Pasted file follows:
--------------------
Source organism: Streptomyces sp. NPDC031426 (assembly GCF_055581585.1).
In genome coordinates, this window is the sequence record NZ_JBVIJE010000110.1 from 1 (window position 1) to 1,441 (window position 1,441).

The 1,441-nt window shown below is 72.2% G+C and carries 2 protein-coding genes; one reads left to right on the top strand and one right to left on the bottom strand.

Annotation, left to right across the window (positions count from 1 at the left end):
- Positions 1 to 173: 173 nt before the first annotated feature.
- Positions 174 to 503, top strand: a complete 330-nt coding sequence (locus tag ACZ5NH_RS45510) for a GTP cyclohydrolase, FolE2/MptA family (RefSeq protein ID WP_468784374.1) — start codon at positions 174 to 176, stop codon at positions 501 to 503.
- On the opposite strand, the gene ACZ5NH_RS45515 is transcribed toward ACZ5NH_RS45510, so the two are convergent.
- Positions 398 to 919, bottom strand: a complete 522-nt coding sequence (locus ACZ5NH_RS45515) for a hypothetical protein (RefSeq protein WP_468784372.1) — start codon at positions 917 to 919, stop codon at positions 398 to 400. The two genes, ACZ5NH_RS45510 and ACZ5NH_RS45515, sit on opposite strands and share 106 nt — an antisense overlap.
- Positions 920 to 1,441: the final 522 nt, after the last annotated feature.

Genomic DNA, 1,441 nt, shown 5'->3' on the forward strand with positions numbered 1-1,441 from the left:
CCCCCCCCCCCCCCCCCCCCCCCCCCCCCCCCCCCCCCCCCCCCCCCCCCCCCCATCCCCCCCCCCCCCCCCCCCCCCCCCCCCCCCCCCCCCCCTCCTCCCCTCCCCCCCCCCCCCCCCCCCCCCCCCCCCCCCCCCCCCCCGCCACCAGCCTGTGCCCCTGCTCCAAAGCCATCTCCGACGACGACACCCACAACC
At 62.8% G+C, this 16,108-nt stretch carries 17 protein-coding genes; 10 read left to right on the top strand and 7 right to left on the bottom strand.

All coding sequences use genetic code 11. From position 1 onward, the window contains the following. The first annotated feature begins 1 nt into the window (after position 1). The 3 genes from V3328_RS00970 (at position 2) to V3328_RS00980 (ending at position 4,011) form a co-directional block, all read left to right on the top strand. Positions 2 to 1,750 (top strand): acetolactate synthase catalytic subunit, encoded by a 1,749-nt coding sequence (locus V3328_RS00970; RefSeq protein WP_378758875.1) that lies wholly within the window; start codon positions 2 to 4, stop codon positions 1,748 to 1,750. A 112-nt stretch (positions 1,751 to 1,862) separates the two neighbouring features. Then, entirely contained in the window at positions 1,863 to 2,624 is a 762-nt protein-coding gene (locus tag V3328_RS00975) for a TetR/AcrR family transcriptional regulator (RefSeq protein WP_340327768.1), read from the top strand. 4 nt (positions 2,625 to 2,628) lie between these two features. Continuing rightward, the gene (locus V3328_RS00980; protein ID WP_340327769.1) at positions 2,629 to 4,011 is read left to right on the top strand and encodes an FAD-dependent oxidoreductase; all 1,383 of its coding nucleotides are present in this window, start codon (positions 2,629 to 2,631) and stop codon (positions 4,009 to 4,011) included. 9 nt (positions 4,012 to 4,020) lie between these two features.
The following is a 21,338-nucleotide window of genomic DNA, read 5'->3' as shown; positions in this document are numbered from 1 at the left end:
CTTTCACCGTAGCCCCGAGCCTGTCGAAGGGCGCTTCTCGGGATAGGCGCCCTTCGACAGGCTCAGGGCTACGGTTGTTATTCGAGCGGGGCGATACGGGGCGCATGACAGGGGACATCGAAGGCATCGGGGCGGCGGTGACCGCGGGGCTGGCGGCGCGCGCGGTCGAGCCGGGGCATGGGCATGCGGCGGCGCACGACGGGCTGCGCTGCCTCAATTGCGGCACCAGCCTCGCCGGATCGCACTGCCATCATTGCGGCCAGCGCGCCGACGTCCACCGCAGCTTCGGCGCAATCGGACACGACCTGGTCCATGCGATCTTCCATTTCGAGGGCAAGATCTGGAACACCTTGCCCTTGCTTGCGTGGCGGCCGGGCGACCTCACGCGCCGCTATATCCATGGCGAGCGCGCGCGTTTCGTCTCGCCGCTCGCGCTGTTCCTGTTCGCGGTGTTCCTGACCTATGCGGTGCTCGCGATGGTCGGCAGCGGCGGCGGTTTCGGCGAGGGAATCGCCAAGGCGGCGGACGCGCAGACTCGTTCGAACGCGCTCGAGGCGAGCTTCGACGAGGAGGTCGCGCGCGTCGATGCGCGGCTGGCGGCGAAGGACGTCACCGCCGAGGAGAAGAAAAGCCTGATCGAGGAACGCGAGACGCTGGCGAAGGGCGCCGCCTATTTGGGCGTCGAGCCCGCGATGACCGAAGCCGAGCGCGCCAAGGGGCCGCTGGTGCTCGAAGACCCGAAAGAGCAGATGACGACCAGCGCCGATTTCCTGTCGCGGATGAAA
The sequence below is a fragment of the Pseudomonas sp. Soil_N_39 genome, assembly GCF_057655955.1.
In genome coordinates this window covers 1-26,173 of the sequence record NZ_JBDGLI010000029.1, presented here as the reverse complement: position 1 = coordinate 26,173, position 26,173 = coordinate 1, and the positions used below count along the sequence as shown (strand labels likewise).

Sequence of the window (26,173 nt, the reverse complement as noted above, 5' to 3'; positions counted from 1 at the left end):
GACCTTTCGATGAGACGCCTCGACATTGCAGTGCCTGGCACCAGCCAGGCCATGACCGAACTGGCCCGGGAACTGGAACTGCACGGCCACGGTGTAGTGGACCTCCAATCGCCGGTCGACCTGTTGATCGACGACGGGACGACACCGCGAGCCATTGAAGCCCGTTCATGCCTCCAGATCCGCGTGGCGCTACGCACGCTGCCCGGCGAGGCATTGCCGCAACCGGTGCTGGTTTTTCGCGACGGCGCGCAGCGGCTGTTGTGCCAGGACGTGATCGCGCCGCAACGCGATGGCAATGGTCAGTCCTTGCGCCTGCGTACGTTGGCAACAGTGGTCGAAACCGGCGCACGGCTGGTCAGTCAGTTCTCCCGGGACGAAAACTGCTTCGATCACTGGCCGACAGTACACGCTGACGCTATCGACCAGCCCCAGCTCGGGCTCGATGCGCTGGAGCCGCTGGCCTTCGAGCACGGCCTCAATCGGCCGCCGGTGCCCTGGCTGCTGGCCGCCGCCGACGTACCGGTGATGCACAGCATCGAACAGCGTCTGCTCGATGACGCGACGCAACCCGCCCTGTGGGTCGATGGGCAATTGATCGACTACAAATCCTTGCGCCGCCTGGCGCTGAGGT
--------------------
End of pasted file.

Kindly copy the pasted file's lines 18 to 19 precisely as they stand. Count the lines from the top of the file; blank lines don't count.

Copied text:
Sequence of the window (26,173 nt, the reverse complement as noted above, 5' to 3'; positions counted from 1 at the left end):
GACCTTTCGATGAGACGCCTCGACATTGCAGTGCCTGGCACCAGCCAGGCCATGACCGAACTGGCCCGGGAACTGGAACTGCACGGCCACGGTGTAGTGGACCTCCAATCGCCGGTCGACCTGTTGATCGACGACGGGACGACACCGCGAGCCATTGAAGCCCGTTCATGCCTCCAGATCCGCGTGGCGCTACGCACGCTGCCCGGCGAGGCATTGCCGCAACCGGTGCTGGTTTTTCGCGACGGCGCGCAGCGGCTGTTGTGCCAGGACGTGATCGCGCCGCAACGCGATGGCAATGGTCAGTCCTTGCGCCTGCGTACGTTGGCAACAGTGGTCGAAACCGGCGCACGGCTGGTCAGTCAGTTCTCCCGGGACGAAAACTGCTTCGATCACTGGCCGACAGTACACGCTGACGCTATCGACCAGCCCCAGCTCGGGCTCGATGCGCTGGAGCCGCTGGCCTTCGAGCACGGCCTCAATCGGCCGCCGGTGCCCTGGCTGCTGGCCGCCGCCGACGTACCGGTGATGCACAGCATCGAACAGCGTCTGCTCGATGACGCGACGCAACCCGCCCTGTGGGTCGATGGGCAATTGATCGACTACAAATCCTTGCGCCGCCTGGCGCTGAGGT